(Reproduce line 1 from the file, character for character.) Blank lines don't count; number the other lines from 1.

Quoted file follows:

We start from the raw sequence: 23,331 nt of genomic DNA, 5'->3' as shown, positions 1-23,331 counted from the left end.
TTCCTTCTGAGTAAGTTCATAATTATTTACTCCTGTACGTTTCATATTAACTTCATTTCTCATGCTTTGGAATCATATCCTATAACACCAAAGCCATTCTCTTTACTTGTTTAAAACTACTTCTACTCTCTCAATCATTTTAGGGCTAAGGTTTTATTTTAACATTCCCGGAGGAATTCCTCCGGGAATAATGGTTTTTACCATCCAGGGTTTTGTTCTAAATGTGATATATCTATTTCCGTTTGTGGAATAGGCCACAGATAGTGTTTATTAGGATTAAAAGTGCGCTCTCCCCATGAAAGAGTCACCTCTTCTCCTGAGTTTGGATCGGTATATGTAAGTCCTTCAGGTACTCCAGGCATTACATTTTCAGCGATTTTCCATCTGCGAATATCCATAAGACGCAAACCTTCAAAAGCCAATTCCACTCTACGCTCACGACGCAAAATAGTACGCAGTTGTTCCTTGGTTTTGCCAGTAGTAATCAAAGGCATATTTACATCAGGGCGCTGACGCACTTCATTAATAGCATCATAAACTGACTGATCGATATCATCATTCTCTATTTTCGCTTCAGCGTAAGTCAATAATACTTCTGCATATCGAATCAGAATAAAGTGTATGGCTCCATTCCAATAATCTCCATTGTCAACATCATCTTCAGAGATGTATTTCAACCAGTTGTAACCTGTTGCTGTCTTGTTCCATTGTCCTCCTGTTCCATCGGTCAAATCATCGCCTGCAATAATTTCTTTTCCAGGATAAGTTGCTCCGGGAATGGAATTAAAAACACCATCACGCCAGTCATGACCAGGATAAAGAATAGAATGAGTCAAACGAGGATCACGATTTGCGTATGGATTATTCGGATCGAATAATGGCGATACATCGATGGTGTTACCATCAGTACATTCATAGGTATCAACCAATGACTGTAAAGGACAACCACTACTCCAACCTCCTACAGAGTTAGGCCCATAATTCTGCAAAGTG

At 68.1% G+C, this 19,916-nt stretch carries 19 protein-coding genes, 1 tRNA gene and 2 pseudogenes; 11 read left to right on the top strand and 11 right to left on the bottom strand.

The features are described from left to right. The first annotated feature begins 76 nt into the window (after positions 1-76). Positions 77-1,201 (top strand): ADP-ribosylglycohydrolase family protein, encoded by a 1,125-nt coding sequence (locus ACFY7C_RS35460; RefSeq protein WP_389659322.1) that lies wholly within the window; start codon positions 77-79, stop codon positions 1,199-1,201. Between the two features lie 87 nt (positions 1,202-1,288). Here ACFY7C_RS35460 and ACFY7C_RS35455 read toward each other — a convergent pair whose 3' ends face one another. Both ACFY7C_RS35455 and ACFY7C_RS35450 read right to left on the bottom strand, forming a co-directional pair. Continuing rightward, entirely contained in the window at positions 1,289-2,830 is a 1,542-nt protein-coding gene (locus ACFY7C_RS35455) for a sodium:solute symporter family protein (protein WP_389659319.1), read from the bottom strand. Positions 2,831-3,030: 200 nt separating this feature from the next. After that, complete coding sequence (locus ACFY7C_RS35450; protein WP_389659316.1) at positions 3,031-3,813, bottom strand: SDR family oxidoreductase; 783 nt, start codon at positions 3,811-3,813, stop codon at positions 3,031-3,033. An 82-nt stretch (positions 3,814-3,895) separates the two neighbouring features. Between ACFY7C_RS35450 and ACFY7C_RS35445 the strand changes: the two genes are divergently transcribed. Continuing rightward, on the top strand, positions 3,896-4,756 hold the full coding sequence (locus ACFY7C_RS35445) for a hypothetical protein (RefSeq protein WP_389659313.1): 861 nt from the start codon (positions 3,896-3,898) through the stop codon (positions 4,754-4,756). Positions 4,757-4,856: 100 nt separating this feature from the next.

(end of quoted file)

We start from the raw sequence: 23,331 nt of genomic DNA, 5'->3' as shown, positions 1-23,331 counted from the left end.